The Chevrolet Bolt And Nissan Leaf Face Off12
Competition is heating up in the race to produce an affordable EV, and recently two future rivals came face to face for the first time ever – the Chevrolet Bolt EV Concept and the 2016 Nissan Leaf EV. It was the Bolt’s first visit to the west coast, as well as the debut of the Nissan Leaf. In a domestic versus import show down that marked the start of the 2015 National Drive Electric Week (NDEW), around 800 test drives were enjoyed thanks to the organizers of the event – Plug In America, the Sierra Club, and the Electric Auto Association.
Autoblog shows us photos of what went down this past weekend in Los Angeles, which included a praiseful shoutout to movie director Chris Paine, for his work with Who Killed The Electric Car? and Revenge Of The Electric Car. General Motors west coast communications head Dave Barthmuss was one of the speakers at the event, along with California state senator Kevin de Lion, race car driver Leilani Munter, and other guest speakers.
We look forward to seeing which car ends up being the top dog in this increasingly popular market. We’re interested to see which vehicle you think will have the edge, let us know your thoughts in the comment section below.
The 2017 Chevrolet Bolt EV will launch next year.
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I have been curious – will the Bolt accept the 400-volt DC quick charger (SAE Combined Charging System, or “Combo Cord”)? I was astonished to find the Volt will not accept it.
GM has already shown the 2017 Bolt EV getting charged with a SAE J1772 CCS in its promotional video, which also reveals the orange colored HV cap covering the DC port. The Chevy Volt’s batery isn’t that big, and over 70% of Volt owners use just the Level 1 EVSE to charge it. The others use Level 2, and almost all are charging overnight. It has a gas engine to extend its range which can refuel faster than a DC charging. But some daring Volt owner will bypass GM’s engineering and attempt to give it a DC charge port. The battery can accept it since the regen flows over 10 kW of power when applied.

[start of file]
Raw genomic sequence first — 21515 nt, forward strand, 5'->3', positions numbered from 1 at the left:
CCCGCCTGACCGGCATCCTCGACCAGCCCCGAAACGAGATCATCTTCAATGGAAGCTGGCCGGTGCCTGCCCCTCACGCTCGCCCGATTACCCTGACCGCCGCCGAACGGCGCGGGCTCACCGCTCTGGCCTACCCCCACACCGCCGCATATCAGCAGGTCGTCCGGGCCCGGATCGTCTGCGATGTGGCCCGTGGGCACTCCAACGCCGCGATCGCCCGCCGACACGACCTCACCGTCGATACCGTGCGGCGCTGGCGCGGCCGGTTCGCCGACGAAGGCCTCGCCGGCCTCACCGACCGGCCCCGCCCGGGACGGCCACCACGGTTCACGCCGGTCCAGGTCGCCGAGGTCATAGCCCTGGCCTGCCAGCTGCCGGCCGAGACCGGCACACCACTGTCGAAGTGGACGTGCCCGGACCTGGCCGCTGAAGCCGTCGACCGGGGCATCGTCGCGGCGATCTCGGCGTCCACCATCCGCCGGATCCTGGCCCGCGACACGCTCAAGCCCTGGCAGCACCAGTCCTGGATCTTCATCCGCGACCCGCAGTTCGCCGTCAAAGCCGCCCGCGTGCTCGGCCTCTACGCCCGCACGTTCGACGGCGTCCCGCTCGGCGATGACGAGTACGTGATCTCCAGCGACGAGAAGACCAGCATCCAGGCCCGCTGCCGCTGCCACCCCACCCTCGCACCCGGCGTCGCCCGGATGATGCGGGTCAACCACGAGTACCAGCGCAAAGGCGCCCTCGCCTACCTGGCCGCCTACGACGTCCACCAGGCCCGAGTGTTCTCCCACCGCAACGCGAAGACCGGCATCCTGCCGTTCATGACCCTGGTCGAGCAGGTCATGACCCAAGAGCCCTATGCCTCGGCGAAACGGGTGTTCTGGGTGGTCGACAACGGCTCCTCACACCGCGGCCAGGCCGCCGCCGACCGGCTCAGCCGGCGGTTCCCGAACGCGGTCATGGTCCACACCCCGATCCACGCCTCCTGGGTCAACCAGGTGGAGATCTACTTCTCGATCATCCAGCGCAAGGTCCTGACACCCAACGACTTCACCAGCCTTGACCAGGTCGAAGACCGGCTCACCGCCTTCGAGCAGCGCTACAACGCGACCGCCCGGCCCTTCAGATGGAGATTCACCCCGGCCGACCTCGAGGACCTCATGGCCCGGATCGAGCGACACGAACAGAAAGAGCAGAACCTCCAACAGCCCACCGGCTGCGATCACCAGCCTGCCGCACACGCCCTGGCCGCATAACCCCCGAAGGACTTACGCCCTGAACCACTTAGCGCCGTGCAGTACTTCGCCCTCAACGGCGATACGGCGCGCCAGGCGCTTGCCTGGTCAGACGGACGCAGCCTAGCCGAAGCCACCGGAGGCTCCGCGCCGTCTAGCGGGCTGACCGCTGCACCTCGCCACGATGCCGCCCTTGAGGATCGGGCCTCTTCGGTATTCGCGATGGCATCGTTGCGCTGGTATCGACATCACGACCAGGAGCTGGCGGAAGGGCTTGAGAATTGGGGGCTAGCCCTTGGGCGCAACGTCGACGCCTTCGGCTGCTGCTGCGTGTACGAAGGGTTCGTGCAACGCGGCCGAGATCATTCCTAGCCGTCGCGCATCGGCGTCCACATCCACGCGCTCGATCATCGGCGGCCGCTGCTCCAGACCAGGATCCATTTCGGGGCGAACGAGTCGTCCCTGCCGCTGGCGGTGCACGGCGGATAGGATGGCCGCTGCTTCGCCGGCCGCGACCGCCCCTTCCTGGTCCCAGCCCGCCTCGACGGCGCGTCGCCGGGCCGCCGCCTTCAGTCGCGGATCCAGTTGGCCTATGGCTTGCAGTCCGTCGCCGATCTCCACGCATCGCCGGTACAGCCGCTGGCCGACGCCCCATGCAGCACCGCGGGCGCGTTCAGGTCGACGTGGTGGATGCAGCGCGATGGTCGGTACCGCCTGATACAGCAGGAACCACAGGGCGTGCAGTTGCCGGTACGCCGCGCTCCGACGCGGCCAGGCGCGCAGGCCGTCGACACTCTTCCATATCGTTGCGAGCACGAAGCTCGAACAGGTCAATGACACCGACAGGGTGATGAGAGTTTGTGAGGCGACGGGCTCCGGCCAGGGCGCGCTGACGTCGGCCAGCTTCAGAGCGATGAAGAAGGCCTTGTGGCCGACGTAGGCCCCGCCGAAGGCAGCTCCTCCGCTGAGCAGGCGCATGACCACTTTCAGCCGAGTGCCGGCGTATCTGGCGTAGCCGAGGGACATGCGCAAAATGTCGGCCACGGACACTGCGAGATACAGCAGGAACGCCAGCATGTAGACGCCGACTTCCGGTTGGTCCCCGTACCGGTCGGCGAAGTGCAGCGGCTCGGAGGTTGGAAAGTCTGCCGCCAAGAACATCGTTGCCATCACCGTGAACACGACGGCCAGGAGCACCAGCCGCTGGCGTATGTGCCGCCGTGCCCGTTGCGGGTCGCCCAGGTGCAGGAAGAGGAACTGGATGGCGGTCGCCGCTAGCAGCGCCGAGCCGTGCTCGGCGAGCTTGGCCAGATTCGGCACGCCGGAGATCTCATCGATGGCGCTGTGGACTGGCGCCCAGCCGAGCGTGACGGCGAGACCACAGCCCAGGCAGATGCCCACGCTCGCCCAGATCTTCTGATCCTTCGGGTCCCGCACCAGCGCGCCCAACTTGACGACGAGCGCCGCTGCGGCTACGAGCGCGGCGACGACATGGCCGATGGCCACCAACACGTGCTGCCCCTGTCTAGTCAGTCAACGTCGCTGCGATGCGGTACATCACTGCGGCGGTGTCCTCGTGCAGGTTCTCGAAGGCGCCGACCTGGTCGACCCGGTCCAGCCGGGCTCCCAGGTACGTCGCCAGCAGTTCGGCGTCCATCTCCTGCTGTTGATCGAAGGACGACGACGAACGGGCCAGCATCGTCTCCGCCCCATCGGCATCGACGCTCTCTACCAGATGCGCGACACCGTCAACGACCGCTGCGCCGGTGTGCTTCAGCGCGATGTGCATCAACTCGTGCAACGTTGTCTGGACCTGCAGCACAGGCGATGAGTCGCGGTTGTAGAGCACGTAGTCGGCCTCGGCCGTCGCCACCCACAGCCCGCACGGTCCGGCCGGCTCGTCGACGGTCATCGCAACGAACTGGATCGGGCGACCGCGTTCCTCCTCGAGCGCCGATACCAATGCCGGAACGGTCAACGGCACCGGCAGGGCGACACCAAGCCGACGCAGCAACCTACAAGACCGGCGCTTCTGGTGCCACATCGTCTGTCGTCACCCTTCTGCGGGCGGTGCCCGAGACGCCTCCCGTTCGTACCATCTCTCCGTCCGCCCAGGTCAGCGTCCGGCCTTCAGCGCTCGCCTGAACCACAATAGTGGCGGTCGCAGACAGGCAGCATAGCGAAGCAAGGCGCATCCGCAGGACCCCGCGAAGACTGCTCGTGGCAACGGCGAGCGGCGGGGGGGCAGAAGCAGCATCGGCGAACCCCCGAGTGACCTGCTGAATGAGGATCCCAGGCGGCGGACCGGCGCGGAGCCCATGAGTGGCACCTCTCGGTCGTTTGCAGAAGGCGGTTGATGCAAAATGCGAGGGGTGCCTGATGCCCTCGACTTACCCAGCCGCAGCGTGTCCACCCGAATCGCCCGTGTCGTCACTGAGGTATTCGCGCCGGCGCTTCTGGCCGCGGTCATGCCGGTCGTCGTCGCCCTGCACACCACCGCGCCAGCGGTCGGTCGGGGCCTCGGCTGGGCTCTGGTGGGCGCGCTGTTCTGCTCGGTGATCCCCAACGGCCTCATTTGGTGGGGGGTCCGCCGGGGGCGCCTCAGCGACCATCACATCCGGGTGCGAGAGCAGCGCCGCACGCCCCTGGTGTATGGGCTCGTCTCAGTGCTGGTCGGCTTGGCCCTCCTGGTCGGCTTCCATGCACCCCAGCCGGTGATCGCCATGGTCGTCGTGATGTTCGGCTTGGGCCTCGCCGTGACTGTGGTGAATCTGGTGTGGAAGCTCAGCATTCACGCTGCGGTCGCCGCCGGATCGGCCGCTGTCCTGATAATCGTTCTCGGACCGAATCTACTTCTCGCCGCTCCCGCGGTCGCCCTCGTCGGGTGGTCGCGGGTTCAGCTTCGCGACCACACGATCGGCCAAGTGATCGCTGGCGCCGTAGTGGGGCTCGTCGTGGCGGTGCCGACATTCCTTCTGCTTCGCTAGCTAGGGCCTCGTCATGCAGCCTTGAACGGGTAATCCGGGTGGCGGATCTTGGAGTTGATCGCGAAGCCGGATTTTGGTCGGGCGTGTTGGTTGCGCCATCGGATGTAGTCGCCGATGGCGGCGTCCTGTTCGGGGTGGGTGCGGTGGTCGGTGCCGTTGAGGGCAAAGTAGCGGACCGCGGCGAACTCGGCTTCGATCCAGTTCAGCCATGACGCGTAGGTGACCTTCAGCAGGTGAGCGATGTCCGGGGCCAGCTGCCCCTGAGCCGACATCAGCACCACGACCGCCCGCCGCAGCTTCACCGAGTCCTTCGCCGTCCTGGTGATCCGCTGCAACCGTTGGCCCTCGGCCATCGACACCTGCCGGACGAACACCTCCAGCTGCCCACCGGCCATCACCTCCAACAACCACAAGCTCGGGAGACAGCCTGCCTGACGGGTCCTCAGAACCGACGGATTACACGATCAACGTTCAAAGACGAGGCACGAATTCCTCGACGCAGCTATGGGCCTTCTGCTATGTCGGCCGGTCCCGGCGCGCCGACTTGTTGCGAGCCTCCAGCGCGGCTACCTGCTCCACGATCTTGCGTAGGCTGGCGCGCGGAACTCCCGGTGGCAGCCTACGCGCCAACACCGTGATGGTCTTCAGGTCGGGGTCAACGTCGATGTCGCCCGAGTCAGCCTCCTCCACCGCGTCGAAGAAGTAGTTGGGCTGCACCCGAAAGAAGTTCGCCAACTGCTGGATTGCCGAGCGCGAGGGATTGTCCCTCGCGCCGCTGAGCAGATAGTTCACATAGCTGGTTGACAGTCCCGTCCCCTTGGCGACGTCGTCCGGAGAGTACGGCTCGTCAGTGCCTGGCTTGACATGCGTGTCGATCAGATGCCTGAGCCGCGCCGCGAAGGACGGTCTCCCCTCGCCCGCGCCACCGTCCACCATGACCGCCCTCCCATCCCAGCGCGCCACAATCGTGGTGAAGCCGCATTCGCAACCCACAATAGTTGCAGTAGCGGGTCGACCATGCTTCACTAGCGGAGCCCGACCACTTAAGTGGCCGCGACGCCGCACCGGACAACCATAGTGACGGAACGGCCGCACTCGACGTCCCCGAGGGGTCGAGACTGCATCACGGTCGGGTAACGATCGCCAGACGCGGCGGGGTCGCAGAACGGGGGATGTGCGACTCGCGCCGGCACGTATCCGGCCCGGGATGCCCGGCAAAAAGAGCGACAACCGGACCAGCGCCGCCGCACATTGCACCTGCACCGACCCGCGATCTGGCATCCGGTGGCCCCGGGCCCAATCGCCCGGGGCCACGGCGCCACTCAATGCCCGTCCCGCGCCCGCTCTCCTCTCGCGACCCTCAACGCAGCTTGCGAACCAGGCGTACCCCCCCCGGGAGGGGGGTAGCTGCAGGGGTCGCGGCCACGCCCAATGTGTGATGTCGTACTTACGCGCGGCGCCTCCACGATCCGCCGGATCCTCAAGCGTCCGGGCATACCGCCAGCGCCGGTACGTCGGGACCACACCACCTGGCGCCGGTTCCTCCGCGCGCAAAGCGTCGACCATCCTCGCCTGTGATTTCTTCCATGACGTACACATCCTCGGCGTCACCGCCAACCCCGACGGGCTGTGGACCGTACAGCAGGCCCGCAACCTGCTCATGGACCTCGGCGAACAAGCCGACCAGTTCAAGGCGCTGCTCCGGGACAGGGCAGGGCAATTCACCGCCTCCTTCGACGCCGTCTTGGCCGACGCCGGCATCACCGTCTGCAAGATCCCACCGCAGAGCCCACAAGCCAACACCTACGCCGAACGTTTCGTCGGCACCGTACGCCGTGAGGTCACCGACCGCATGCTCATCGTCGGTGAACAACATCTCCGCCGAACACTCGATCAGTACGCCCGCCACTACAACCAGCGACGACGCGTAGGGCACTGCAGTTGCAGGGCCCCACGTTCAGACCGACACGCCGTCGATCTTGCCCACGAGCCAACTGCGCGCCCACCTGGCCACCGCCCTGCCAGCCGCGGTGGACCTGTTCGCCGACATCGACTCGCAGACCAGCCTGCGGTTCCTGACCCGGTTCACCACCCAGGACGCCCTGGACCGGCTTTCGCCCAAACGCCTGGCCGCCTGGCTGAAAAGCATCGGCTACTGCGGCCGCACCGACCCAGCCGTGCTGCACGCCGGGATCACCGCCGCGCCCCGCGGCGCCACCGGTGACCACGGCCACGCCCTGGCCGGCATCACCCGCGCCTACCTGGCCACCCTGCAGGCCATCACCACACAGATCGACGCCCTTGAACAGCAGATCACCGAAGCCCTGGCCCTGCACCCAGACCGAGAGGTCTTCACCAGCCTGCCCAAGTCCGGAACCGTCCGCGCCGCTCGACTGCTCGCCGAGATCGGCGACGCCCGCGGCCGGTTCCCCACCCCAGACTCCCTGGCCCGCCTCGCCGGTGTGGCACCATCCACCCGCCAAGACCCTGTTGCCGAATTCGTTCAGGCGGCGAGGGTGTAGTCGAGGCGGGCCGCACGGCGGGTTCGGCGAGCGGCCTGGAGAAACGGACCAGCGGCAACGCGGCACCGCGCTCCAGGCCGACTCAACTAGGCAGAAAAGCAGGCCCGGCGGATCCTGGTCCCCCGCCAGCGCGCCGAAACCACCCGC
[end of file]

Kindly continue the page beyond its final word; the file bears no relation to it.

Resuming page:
It’s obvious which car will be top dog. The Bolt will with it’s longer range battery will be the best with no competition.
C’mon the handling on the Leaf is terrible. Amongst the EV’s and electrics it is an aweful driving car. Wait and see about the BOlt. THe Volt drives nice.
Handling on the leaf is amazing. It has been built from the ground up as an electric vehicle, which means the battery pack is situated low down and gives the car a very low center of gravity. The cornering is amazing. Car and Driver magazing got the leaf to pull more G’s than a Porsche 911 (see the youtube video). I have driven many cars (BMW 328, Subaru WRX ) and the leaf’s handling impresses me every time I get in the car.
Well the Bolt will represent the best of today not 5 years ago so it will be hard to compare the two in this fast changing segment. The same will happen when Nissan ever does a new Leaf.
At least it does not look like a frog like the leaf does.